Death Row Inmates’ Last Words, the Database

July 2, 2013 | Marie Calloway

The Texas Department of Criminal Justice website keeps records of the Last Statements from all the people executed in its State — all 500 of them. According to The New York Times, it contains “the rantings, apologies, prayers, claims of innocence and confessions of hundreds of men and women in the minutes before their deaths.”

They range from regretful to defiant, professing innocence, guilt, apologies and affections.

“Well, first I want to say. They may execute me but they can’t punish me because they can’t execute an innocent man. I am not mad. Jack Herrington, I am not mad. You were given a job to do but that’s neither here nor there. I am not mad. I am disappointed by the courts. I feel like I was upset and let down by them. But that’s O.K. I just played the hand that life dealt me. Look at my life and learn from it. I am very remorseful about what I did. I apologize. To my kids, Daddy loves you. Irene Wilcox, Thank you. It’s been a long journey. Thank you for being there. Tell Jack hello. I know I am wrong but I am asking ya’ll to forgive me.” – Willie Pondexter

“Yes I do, I know this no way makes up for all the pain and suffering I gave you. I am so so sorry. My punishment is nothing compared to the pain and sorrow I have caused. I hope that someday you can find peace. I am not strong enough to ask for forgiveness because I don’t if I am worth. I realize what I’ve done to you and the pain I’ve given. Please Lord forgive me. I have done some horrible things. I ask the Lord to please forgive me. I have gained nothing, but just brought sorrow and pain to these wonderful people. I am sorry. So so sorry. To the Sanchez family who showed me love. To the Hawkings’ family, I am sorry. I know I have affected them for so long. Please forgive me. Irene, I want to thank you and thank your husband Jack. I’ll be waiting for you. I am so sorry. To these families I ask forgiveness. Father God I ask you too for forgiveness. I ask you for forgiveness Lord. I am ready to go Lord. Thank you. I am ready to go. My Jesus my Savior there is none like you. All of my days I want to praise, let every breath. Shout to the Lord let us sing.” – Michael Rodriguez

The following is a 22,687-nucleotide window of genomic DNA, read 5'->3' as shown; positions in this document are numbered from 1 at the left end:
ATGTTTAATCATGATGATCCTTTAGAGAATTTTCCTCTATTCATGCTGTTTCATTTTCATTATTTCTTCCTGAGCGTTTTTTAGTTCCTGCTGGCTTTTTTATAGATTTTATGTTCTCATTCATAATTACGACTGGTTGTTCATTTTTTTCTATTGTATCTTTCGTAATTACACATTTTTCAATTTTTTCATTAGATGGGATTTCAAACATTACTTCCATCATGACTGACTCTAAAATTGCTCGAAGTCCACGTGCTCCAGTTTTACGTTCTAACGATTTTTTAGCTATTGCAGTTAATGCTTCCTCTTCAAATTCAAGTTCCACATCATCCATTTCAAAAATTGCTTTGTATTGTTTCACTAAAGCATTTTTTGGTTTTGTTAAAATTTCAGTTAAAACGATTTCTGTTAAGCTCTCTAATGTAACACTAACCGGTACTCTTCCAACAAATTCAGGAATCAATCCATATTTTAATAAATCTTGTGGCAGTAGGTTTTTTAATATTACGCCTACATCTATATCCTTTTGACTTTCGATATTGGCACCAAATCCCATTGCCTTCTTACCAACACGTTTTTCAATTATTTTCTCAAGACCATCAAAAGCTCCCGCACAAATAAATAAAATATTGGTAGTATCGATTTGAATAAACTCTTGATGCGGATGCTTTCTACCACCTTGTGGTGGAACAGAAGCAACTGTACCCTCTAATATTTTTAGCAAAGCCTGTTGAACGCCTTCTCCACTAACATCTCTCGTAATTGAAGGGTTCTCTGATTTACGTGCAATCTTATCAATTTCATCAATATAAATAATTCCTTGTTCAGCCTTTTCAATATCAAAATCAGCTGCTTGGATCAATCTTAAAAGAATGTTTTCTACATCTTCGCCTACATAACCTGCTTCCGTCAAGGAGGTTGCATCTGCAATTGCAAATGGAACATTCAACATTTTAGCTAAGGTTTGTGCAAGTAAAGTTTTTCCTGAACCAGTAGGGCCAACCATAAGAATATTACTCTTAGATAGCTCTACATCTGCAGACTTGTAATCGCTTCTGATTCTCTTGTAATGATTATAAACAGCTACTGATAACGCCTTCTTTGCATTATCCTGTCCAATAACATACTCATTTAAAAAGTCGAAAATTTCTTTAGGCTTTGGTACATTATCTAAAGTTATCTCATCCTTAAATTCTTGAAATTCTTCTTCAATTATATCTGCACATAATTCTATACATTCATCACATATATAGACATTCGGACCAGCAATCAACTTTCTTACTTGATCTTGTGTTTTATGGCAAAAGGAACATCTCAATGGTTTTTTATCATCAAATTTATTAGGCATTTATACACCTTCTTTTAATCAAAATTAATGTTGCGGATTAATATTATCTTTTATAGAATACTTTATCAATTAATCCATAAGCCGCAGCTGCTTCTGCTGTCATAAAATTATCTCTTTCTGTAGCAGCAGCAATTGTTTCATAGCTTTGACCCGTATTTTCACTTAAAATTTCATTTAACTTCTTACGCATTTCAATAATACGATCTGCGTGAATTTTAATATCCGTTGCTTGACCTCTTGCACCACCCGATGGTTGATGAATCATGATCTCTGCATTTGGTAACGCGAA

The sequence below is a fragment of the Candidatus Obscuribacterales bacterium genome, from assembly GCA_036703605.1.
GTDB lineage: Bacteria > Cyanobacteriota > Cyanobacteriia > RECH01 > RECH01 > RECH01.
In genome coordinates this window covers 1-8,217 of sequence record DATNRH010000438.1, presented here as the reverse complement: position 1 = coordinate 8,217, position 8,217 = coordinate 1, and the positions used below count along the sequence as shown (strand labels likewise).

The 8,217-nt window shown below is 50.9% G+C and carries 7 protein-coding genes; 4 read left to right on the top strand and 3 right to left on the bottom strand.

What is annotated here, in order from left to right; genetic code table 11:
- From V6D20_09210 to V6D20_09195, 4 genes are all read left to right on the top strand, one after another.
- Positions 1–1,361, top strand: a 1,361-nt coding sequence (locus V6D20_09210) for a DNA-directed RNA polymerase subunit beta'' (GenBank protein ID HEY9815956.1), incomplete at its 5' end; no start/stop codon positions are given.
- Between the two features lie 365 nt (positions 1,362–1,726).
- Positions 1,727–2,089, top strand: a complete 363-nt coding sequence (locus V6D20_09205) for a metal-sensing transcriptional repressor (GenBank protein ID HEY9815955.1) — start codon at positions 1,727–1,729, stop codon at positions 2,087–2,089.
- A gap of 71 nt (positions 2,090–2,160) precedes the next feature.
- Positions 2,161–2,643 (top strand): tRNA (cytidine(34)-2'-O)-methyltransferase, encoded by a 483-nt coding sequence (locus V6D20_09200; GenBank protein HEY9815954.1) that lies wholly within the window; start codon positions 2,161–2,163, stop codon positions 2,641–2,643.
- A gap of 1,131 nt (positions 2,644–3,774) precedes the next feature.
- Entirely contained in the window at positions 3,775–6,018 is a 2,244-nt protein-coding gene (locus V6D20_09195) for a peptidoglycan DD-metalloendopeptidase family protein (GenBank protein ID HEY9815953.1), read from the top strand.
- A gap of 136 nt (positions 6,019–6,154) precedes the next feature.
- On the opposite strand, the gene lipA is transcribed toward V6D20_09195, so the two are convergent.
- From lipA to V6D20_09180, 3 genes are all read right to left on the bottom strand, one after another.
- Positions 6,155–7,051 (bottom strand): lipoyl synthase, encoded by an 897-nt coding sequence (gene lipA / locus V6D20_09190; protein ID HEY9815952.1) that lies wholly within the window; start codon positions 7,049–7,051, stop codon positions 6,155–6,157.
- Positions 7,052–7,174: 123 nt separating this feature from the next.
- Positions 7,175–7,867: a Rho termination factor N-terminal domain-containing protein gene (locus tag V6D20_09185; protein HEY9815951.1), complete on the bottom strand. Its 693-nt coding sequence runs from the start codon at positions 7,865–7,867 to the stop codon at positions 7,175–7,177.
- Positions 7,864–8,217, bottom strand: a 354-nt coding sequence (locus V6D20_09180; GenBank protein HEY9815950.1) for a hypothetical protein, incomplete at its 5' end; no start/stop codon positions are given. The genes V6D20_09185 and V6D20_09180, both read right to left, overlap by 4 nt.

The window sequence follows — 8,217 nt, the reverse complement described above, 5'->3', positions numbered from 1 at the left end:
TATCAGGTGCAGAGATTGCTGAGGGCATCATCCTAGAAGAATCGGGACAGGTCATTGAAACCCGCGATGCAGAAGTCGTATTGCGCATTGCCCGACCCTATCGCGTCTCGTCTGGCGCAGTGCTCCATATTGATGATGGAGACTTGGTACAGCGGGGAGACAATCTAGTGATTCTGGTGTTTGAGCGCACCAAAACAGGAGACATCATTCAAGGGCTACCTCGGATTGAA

“First of all I would like to tell my Uncle Kyle that I am sorry. I have been sorry for the last 10 years for what I did. I wish you could accept my apology. I know you can’t accept my apology, I know you can’t give your forgiveness; it’s okay and I understand. I have done what I could to heal the rest of the family. I wish that someday you could come to terms and understand. I know I was wrong; I accept responsibility as a man. I take this penalty as a man. This doesn’t solve anything, ’cause it hurts others that love me. I am sorry. I love you Kjersti. I love you too Roland. I love you too Uncle Kyle; I am still your nephew, no matter what you believe.” – Carlton Akee Turner

“I just want everyone to know that the prosecutor and Bill Scott are sorry sons of bitches. [To his family he added that he loved them all.]” – Edward Ellis

“I deserve this. Tell everyone I said goodbye.” – Charles William Bass

The Times article probes into the possible ethical qualms of the database.  They interview Rick Halperin, director of the Embrey Human Rights Program at Southern Methodist University in Dallas who says, “The death penalty is a process, not an act, and posting the final words of a condemned person after a process which has usually lasted a decade or more is simply a disservice…How is one to assess the phrase of ‘Go Cowboys!’ from a man on a gurney?”

But the article seems to posit a possibility that the database might do good in that it gives executed inmates a wider audience to speak to. Inmates James Lee Beathard last words included, “Couple of matters that I want to talk about,” he said, “since this is one of the few times people will listen to what I have to say.”